Cleveland was elected for a second non-consecutive term in November 1892. With the Democrats in power again, new Mint Director Robert Preston in late March 1894 ordered Bosbyshell to turn over the Philadelphia Mint to his successor, Dr. Eugene Townsend. This required the counting of every coin in the facility, including cents and nickels. After consulting with the sureties on his bond as superintendent, Bosbyshell objected to resigning until the count (expected to take three months) was complete, but nevertheless left office as directed on March 31, 1894.
Bosbyshell had been elected vice-president of the Fidelity National Life Insurance Company in February 1893; in December of that year he was elected treasurer instead, a post he still held as of 1908. President McKinley appointed him a member of the 1898 Assay Commission.
In September 1893, a major theft at the Philadelphia Mint had been discovered. Henry Cochran, weighing clerk, had been surreptitiously extracting gold bars from a vault sealed in 1887, not with a solid door but with a latticed one that was somewhat loose. Bosbyshell, in taking custody of the Philadelphia Mint's assets from his predecessor, Daniel Fox, had not asked for the gold to be weighed. When the gold was taken out to be converted into coin in 1893, the shortage was discovered. Although some of the gold was recovered, there was still a shortage of $12,810.82, and the government brought suit against Bosbyshell after he left office in 1894, securing judgment against him and the sureties on his bond. Bosbyshell appealed to the United States Court of Appeals for the Third Circuit, which ruled against him. The district court had ruled for Bosbyshell on the matter of 733 silver dollars said to be missing, leaving only the question of the gold. Bosbyshell asked for review by the Supreme Court, but also sought legislative relief, and on February 2, 1899, Congress absolved him of the debt, making the court case moot.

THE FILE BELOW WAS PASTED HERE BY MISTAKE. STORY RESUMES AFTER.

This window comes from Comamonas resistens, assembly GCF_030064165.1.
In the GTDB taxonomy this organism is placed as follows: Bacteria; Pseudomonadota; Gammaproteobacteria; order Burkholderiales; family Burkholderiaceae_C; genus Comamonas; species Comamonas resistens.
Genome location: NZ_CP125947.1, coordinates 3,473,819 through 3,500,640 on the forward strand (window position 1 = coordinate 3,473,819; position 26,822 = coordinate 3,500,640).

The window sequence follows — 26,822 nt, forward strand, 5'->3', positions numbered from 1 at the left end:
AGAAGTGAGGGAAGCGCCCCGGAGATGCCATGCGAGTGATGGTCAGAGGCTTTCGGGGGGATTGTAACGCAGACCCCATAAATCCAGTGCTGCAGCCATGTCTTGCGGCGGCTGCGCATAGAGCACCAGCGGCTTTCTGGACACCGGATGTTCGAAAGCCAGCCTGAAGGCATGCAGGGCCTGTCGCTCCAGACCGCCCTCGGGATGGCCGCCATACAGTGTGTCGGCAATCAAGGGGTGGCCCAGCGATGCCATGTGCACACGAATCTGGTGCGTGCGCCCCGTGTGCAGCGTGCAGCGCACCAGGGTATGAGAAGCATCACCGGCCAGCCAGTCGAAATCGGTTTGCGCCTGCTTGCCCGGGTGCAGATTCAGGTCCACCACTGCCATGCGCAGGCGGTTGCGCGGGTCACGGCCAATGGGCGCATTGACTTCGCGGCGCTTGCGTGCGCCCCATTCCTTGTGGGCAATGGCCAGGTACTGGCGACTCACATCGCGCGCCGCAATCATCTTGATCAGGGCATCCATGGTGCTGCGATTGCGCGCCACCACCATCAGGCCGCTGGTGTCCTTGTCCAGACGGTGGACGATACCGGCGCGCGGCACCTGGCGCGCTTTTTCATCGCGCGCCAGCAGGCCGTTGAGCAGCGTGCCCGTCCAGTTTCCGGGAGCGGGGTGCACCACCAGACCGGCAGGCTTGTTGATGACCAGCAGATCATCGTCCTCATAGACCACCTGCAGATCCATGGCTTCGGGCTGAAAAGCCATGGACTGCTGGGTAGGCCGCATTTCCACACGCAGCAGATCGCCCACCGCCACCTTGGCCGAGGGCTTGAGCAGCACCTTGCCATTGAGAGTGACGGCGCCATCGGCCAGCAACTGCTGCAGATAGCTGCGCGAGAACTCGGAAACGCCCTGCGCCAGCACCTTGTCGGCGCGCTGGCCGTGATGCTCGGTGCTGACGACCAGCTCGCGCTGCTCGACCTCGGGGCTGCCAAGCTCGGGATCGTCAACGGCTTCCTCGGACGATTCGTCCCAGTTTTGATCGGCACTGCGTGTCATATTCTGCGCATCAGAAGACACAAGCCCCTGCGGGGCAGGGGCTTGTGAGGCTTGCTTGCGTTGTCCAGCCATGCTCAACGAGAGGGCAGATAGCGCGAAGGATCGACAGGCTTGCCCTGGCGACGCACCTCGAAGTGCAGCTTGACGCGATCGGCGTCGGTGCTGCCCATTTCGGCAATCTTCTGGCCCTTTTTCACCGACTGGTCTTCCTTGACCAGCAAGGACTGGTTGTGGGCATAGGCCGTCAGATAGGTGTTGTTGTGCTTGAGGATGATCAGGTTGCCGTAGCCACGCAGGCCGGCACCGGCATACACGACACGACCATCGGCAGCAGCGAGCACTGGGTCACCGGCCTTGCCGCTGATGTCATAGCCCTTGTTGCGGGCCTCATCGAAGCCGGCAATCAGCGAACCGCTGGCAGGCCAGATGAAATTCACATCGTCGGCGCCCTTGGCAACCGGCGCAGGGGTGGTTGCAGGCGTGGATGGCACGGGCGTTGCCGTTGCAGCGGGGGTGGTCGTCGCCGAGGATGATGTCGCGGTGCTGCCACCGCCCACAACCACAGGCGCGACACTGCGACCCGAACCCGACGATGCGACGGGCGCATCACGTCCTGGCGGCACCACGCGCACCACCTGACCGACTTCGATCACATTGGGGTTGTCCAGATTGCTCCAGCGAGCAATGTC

With the outbreak of the Spanish–American War in 1898, Bosbyshell organized and served as colonel of the Nineteenth Pennsylvania National Guard Regiment, which was used for homeland defense. He remained in that capacity from August 1898 until November 1899.
As well as the GAR, Bosbyshell had many interests and activities. An Episcopalian, he was a vestryman of the Church of the Savior in Philadelphia; for many years he conducted the choir and involved himself in Sunday school work, often as superintendent. He memorialized his regiment's wartime experiences with The 48th in the War, published in 1895, and was a member of several other veterans societies. He was also chairman of the Board of Trustees of the University Lodge of Masons. Taking an interest in genealogy, around 1910 he published Descendants of Christian and Elizabeth (Oliver) Bosbyshell 1782–1910.
Oliver Bosbyshell died on August 1, 1921, after suffering a stroke. He was survived by one of his children, Oliver, and by several grandchildren. He had four sons with his wife Martha, who died in 1914; their eldest son Nathan died in Los Angeles in 1888 at age 23.